As a parting gift to Wisconsin, Scott Walker, the goggle-eyed homunculus once hired by Koch Industries to manage that particular midwest subsidiary, gave away most of the southeast corner of the state to Foxconn, a Taiwanese tech giant that could see a sucker coming from an ocean away. You will note that, on his visit to Green Bay on Saturday, with Walker himself sucking up from the cheap seats, El Caudillo del Mar-a-Lago didn't mention the Foxconn deal while patting himself on the back for his economic genius. There's a reason for that. The Foxconn deal is on its way to being a lemon of historic proportion.
The latest examination of this ongoing, slow-rolling debacle comes from the Wall Street Journal, which tells us the tale of Mount Pleasant, a small farming town on which Foxconn has fallen like nuclear bomb.
Contractors have bulldozed about 75 homes in Mount Pleasant and cleared hundreds of farmland acres. Crews are widening Interstate 94 from Milwaukee to the Illinois state line to accommodate driverless trucks and thousands of employees. Village and county taxpayers have borrowed around $350 million so far to buy land and make infrastructure improvements, from burying sewer pipes to laying storm drains. One thing largely missing: Foxconn. President Trump and Foxconn Chairman Terry Gou hatched the factory plan in 2017, and both attended last summer’s gold-shovel groundbreaking in Mount Pleasant, 20 miles south of Milwaukee.
As of Dec. 31, the Taiwanese manufacturing giant, famous as an Apple Inc. supplier, had spent only $99 million, 1% of its pledged investment, according to its latest state filings. The company projected as many as 2,080 in-state employees by the end of 2019 but had fewer than 200 at last year’s end, state filings show. The village is still awaiting factory building plans for review. Locals said Foxconn contractors have recently been scarce on the site. The impact on Mount Pleasant, by contrast, is palpable. Its debt rating has slipped. Local politics has become fraught. Neighbors have fallen out over land seizures.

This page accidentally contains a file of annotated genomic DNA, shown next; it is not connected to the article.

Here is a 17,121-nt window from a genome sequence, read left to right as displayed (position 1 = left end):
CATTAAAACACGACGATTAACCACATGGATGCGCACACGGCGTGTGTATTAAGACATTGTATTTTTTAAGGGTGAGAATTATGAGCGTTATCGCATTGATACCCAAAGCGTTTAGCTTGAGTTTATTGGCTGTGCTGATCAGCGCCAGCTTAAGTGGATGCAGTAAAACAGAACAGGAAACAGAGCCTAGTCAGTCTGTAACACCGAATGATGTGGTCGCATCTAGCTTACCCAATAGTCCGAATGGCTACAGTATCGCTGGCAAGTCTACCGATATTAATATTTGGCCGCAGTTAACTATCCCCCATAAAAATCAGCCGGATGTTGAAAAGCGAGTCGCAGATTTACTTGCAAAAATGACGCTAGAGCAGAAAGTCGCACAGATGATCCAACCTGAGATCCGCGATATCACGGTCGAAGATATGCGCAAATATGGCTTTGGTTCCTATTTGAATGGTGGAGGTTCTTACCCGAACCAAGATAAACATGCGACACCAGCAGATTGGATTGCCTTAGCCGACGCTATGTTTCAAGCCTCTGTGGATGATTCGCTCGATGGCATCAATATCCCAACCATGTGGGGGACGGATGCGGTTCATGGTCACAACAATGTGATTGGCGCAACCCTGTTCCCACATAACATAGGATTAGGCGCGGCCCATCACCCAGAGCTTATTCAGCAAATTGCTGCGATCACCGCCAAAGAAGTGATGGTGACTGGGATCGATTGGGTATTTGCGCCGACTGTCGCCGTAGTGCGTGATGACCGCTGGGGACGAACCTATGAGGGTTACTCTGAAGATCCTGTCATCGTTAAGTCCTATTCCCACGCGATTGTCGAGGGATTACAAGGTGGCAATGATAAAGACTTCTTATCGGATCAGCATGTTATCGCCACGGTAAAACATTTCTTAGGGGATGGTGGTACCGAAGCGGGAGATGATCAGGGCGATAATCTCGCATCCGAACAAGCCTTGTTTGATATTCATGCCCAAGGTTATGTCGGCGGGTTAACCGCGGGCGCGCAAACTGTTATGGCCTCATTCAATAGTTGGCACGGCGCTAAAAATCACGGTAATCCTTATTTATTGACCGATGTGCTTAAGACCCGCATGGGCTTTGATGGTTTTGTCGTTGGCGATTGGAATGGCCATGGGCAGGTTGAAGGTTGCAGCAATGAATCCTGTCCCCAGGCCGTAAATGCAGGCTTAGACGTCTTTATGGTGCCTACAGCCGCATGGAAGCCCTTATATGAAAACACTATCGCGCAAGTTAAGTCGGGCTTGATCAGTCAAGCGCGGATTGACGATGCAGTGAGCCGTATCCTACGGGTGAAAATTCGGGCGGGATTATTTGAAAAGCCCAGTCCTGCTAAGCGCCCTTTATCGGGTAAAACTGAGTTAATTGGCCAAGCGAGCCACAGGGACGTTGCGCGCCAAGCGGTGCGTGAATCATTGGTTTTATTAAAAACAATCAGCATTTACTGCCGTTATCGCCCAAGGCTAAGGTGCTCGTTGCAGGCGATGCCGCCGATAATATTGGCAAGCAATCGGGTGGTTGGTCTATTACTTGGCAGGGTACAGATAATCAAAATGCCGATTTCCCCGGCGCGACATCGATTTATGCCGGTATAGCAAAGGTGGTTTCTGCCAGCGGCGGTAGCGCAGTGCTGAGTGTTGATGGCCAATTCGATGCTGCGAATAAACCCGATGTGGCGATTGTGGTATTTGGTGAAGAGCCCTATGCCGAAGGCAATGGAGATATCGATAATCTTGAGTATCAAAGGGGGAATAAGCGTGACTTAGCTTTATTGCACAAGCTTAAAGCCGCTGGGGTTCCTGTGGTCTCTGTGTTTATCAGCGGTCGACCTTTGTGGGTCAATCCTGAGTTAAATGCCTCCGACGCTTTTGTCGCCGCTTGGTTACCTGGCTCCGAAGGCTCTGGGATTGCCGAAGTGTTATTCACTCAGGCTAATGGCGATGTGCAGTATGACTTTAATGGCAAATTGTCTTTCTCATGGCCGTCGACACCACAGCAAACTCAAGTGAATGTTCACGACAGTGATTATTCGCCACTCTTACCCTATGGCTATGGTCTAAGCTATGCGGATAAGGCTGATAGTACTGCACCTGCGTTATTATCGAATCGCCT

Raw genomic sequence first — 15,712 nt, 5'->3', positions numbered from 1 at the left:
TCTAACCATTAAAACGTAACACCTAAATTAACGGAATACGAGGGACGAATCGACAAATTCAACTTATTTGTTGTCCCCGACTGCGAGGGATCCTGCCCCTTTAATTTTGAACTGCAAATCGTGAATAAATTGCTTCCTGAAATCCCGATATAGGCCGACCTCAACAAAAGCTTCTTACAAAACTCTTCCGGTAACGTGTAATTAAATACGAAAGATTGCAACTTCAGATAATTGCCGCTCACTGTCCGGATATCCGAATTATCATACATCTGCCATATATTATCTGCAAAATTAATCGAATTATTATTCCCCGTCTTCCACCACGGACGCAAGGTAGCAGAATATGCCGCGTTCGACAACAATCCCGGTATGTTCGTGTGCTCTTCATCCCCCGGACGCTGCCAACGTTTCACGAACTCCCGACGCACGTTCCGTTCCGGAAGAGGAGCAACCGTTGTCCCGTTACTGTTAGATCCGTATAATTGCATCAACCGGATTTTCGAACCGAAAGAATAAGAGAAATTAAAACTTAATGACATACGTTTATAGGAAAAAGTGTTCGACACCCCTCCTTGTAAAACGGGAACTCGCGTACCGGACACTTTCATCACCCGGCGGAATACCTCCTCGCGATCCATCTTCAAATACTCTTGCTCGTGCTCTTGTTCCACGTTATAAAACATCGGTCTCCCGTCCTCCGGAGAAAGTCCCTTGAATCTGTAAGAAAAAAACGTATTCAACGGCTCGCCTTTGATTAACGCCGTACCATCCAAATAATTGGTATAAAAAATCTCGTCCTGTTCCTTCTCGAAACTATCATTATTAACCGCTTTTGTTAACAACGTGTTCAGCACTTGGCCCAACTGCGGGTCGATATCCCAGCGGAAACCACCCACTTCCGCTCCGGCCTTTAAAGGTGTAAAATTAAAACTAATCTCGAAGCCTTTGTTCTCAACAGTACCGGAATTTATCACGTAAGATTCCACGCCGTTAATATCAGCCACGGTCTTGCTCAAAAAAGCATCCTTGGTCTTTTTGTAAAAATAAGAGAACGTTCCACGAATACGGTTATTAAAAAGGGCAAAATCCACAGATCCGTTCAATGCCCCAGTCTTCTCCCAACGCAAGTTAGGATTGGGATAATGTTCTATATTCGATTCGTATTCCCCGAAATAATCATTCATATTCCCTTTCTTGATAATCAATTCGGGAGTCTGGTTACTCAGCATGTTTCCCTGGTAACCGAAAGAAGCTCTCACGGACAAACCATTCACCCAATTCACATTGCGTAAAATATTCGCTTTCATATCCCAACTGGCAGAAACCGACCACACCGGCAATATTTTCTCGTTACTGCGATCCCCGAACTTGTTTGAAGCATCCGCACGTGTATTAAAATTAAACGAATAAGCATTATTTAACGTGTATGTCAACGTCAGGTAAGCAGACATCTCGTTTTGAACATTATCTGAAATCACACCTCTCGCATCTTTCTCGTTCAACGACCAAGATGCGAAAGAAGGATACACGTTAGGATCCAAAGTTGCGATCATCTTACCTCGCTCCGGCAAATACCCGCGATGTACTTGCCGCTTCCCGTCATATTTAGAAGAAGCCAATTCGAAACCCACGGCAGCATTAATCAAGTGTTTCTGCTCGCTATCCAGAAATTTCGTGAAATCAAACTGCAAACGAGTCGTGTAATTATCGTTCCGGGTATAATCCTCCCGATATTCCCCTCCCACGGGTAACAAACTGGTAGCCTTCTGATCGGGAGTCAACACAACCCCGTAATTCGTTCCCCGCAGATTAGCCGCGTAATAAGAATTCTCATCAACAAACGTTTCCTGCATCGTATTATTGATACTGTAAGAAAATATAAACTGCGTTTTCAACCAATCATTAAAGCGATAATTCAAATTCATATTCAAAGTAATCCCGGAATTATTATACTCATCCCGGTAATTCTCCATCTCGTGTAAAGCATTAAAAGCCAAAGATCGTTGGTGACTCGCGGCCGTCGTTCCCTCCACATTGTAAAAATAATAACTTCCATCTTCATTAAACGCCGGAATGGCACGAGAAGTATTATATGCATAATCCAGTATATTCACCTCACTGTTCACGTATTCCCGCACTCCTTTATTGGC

So far, then, the partners in Walker's genius deal have reneged on what they promised to build there and they've spent one percent of what they've promised to spend-not to mention the fact that they've run roughshod over the people who live there and that the company has been giving newly elected Governor Tony Evers a hard time. From AppleInsider:
Following complaints from Wisconsin's recently-elected Governor, Tony Evers, Foxconn has attempted to renegotiate the contract.
"To my knowledge, this was the first time either Foxconn or the State of Wisconsin has mentioned amending or changing the agreement approved [in] 2017," Evers has said. While not revealing Foxconn's recommendations, Evers added that Wisconsin is identifying areas that "will enable greater flexibility and transparency as the project continues to evolve." "Foxconn has never wavered from our commitment to our contract with the State of Wisconsin and the creation of 13,000 jobs as part of our broader effort to make the Badger state a global technology hub," the company said to us in a statement earlier in April.
In the meantime, the local council has decided to lease 966 acres of land back to the local farmer they bought it all from for $1.7 million last August. For the privilege, the farmer is paying $170,000 per year. Local residents who haven't accepted deals are campaigning to keep their homes, and are complaining to officials from the county about the future of the Foxconn plant. "At some point we're talking about things that are just imaginary," said Nick Demske, a commissioner in Racine County. "We're pretending."
If you've ever wondered why people are fighting the Keystone XL pipeline so hard on the grounds that foreign corporations shouldn't be stealing people's land, this is why.
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